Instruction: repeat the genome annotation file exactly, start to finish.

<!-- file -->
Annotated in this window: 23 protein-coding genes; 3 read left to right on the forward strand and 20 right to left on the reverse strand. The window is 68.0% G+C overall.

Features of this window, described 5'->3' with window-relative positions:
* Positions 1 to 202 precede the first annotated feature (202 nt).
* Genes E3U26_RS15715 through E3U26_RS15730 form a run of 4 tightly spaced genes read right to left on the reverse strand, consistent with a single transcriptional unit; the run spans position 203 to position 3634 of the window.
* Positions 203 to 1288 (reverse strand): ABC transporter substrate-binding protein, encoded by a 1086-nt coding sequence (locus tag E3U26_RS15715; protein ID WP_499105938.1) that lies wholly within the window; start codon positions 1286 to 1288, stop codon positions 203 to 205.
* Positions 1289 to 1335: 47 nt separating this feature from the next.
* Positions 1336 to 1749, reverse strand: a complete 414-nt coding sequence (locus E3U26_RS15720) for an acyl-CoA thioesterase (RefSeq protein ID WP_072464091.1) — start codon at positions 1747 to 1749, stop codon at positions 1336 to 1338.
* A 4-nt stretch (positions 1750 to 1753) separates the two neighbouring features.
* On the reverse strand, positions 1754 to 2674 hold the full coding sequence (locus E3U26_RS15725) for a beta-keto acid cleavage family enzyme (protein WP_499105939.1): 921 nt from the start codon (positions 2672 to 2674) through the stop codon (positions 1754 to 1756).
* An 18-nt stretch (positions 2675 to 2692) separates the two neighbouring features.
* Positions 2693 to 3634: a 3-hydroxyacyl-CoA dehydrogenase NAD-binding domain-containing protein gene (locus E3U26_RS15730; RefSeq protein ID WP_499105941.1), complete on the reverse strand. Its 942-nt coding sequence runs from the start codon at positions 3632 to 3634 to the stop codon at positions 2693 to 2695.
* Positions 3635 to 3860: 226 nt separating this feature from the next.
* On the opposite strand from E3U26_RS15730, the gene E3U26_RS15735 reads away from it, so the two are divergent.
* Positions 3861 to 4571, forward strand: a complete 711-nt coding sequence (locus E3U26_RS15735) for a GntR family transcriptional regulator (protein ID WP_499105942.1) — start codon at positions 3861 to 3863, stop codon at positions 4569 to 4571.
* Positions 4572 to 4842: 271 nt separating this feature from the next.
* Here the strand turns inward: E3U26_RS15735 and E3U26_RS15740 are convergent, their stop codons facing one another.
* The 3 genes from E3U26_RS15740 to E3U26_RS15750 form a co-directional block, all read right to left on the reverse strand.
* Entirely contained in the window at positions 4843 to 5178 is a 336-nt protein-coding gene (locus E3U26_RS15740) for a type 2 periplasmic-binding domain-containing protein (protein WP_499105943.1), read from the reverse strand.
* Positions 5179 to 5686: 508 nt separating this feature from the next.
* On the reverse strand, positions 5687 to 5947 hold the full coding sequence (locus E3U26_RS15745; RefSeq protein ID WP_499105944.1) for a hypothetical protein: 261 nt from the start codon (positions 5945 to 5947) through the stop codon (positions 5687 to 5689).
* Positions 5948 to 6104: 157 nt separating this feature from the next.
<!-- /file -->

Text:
Annotated in this window: 23 protein-coding genes; 3 read left to right on the forward strand and 20 right to left on the reverse strand. The window is 68.0% G+C overall.

Features of this window, described 5'->3' with window-relative positions:
* Positions 1 to 202 precede the first annotated feature (202 nt).
* Genes E3U26_RS15715 through E3U26_RS15730 form a run of 4 tightly spaced genes read right to left on the reverse strand, consistent with a single transcriptional unit; the run spans position 203 to position 3634 of the window.
* Positions 203 to 1288 (reverse strand): ABC transporter substrate-binding protein, encoded by a 1086-nt coding sequence (locus tag E3U26_RS15715; protein ID WP_499105938.1) that lies wholly within the window; start codon positions 1286 to 1288, stop codon positions 203 to 205.
* Positions 1289 to 1335: 47 nt separating this feature from the next.
* Positions 1336 to 1749, reverse strand: a complete 414-nt coding sequence (locus E3U26_RS15720) for an acyl-CoA thioesterase (RefSeq protein ID WP_072464091.1) — start codon at positions 1747 to 1749, stop codon at positions 1336 to 1338.
* A 4-nt stretch (positions 1750 to 1753) separates the two neighbouring features.
* On the reverse strand, positions 1754 to 2674 hold the full coding sequence (locus E3U26_RS15725) for a beta-keto acid cleavage family enzyme (protein WP_499105939.1): 921 nt from the start codon (positions 2672 to 2674) through the stop codon (positions 1754 to 1756).
* An 18-nt stretch (positions 2675 to 2692) separates the two neighbouring features.
* Positions 2693 to 3634: a 3-hydroxyacyl-CoA dehydrogenase NAD-binding domain-containing protein gene (locus E3U26_RS15730; RefSeq protein ID WP_499105941.1), complete on the reverse strand. Its 942-nt coding sequence runs from the start codon at positions 3632 to 3634 to the stop codon at positions 2693 to 2695.
* Positions 3635 to 3860: 226 nt separating this feature from the next.
* On the opposite strand from E3U26_RS15730, the gene E3U26_RS15735 reads away from it, so the two are divergent.
* Positions 3861 to 4571, forward strand: a complete 711-nt coding sequence (locus E3U26_RS15735) for a GntR family transcriptional regulator (protein ID WP_499105942.1) — start codon at positions 3861 to 3863, stop codon at positions 4569 to 4571.
* Positions 4572 to 4842: 271 nt separating this feature from the next.
* Here the strand turns inward: E3U26_RS15735 and E3U26_RS15740 are convergent, their stop codons facing one another.
* The 3 genes from E3U26_RS15740 to E3U26_RS15750 form a co-directional block, all read right to left on the reverse strand.
* Entirely contained in the window at positions 4843 to 5178 is a 336-nt protein-coding gene (locus E3U26_RS15740) for a type 2 periplasmic-binding domain-containing protein (protein WP_499105943.1), read from the reverse strand.
* Positions 5179 to 5686: 508 nt separating this feature from the next.
* On the reverse strand, positions 5687 to 5947 hold the full coding sequence (locus E3U26_RS15745; RefSeq protein ID WP_499105944.1) for a hypothetical protein: 261 nt from the start codon (positions 5945 to 5947) through the stop codon (positions 5687 to 5689).
* Positions 5948 to 6104: 157 nt separating this feature from the next.